Cookies on this website
We use cookies to ensure that we give you the best experience on our website. If you click 'Continue' we'll assume that you are happy to receive all cookies and you won't see this message again. Click 'Find out more' for information on how to change your cookie settings.

Our ability to hold information in mind is limited, requires a high degree of cognitive control, and is necessary for many subsequent cognitive processes. Children, in particular, are highly variable in how, trial-by-trial, they manage to recruit cognitive control in service of memory. Fronto-parietal networks, typically recruited under conditions where this cognitive control is needed, undergo protracted development. We explored, for the first time, whether dynamic changes in fronto-parietal activity could account for children's variability in tests of visual short-term memory (VSTM). We recorded oscillatory brain activity using magnetoencephalography (MEG) as 9- to 12-year-old children and adults performed a VSTM task. We combined temporal independent component analysis (ICA) with general linear modeling to test whether the strength of fronto-parietal activity correlated with VSTM performance on a trial-by-trial basis. In children, but not adults, slow frequency theta (4-7 Hz) activity within a right lateralized fronto-parietal network in anticipation of the memoranda predicted the accuracy with which those memory items were subsequently retrieved. These findings suggest that inconsistent use of anticipatory control mechanism contributes significantly to trial-to-trial variability in VSTM maintenance performance.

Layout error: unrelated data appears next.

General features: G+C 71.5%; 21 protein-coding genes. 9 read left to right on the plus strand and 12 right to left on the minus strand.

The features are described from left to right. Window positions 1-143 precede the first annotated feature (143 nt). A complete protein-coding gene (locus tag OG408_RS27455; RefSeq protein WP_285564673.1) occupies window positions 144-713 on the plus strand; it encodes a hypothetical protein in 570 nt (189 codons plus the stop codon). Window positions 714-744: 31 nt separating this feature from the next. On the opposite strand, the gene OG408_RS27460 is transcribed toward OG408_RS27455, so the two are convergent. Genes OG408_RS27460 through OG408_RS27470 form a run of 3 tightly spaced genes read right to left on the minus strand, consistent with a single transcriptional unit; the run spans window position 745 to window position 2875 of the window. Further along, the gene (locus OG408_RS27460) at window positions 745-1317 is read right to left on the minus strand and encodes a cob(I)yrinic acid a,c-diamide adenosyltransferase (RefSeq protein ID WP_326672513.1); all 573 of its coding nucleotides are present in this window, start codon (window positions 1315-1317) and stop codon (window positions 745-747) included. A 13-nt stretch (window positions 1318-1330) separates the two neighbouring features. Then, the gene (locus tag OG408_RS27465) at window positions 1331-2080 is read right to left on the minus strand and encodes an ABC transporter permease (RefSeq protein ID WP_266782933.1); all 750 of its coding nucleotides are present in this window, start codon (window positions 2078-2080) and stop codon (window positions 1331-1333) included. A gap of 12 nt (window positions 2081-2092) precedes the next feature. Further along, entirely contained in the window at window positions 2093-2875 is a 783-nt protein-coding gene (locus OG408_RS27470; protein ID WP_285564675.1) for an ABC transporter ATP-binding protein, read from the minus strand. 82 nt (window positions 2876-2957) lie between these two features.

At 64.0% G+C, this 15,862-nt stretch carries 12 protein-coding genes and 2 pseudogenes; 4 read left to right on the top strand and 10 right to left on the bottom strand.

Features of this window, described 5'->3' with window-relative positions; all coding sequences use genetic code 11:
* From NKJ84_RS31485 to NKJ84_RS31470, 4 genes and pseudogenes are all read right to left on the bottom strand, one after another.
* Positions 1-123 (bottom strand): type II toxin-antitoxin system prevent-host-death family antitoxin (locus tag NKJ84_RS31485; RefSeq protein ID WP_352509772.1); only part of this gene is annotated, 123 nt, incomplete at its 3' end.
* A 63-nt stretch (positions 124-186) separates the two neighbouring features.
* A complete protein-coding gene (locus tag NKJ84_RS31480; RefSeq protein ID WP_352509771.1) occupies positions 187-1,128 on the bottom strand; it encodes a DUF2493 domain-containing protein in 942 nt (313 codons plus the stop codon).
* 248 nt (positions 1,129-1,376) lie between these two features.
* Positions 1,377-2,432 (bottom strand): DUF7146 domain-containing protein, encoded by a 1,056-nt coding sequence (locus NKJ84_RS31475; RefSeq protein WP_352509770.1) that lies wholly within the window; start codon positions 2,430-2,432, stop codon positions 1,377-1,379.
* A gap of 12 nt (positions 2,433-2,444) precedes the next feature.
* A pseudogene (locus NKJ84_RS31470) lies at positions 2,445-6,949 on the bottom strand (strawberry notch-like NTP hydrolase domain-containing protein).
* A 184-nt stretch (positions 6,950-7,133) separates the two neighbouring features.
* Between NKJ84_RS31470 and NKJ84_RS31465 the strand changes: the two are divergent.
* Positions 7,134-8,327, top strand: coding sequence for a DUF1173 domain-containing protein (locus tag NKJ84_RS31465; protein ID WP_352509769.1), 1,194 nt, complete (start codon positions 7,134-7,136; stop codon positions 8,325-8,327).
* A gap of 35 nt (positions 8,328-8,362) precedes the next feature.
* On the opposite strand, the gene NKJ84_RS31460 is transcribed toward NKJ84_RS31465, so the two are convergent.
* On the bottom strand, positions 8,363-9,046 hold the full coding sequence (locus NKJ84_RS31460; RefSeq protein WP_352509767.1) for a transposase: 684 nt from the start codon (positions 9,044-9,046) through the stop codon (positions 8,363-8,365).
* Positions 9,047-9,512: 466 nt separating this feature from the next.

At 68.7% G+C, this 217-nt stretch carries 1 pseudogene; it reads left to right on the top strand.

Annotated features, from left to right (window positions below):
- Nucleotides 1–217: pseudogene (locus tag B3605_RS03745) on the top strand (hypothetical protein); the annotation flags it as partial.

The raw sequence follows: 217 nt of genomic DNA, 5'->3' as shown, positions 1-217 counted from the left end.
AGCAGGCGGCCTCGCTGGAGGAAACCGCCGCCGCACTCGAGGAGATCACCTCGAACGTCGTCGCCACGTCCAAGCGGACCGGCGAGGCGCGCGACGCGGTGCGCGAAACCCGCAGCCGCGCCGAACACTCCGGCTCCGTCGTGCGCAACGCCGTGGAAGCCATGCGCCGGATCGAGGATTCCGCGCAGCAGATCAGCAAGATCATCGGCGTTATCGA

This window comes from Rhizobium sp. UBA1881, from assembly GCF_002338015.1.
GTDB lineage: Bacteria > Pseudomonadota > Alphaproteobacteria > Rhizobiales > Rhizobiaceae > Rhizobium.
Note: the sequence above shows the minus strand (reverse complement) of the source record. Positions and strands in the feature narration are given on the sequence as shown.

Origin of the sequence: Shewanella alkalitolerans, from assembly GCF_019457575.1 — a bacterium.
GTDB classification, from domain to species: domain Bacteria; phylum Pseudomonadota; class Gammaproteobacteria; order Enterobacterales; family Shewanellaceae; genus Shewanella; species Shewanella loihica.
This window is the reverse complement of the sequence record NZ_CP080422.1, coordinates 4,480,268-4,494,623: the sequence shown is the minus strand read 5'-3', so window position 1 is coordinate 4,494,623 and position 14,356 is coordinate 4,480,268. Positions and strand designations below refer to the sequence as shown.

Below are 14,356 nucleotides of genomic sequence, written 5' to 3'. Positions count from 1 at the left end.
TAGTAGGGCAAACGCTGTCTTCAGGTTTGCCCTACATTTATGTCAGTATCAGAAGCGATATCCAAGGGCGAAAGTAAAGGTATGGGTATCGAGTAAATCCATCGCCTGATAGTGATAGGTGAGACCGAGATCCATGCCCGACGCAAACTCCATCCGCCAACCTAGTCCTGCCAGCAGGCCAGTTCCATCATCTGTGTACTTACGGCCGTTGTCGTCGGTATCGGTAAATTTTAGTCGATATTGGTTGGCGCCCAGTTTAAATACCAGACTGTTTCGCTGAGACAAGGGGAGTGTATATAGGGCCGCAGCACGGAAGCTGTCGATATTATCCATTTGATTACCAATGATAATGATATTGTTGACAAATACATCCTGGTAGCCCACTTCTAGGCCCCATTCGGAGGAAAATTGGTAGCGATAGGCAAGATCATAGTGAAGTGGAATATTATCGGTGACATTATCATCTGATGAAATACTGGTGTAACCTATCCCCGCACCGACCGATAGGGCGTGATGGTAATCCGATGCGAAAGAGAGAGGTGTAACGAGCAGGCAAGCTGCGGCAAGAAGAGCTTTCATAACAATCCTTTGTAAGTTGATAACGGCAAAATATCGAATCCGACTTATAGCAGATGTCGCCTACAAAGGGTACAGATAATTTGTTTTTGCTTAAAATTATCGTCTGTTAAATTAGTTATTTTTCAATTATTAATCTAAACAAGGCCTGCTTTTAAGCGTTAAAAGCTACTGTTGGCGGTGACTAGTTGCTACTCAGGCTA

Original publication

DOI

10.1093/cercor/bhu271

Type

Journal article

Journal

Cereb Cortex

Publication Date

10/2015

Volume

25

Pages

3868 - 3876

Keywords

cognitive control, cognitive development, development, executive control, magnetoencephalography, Adult, Brain Waves, Child, Female, Frontal Lobe, Humans, Magnetoencephalography, Male, Memory, Short-Term, Nerve Net, Parietal Lobe, Young Adult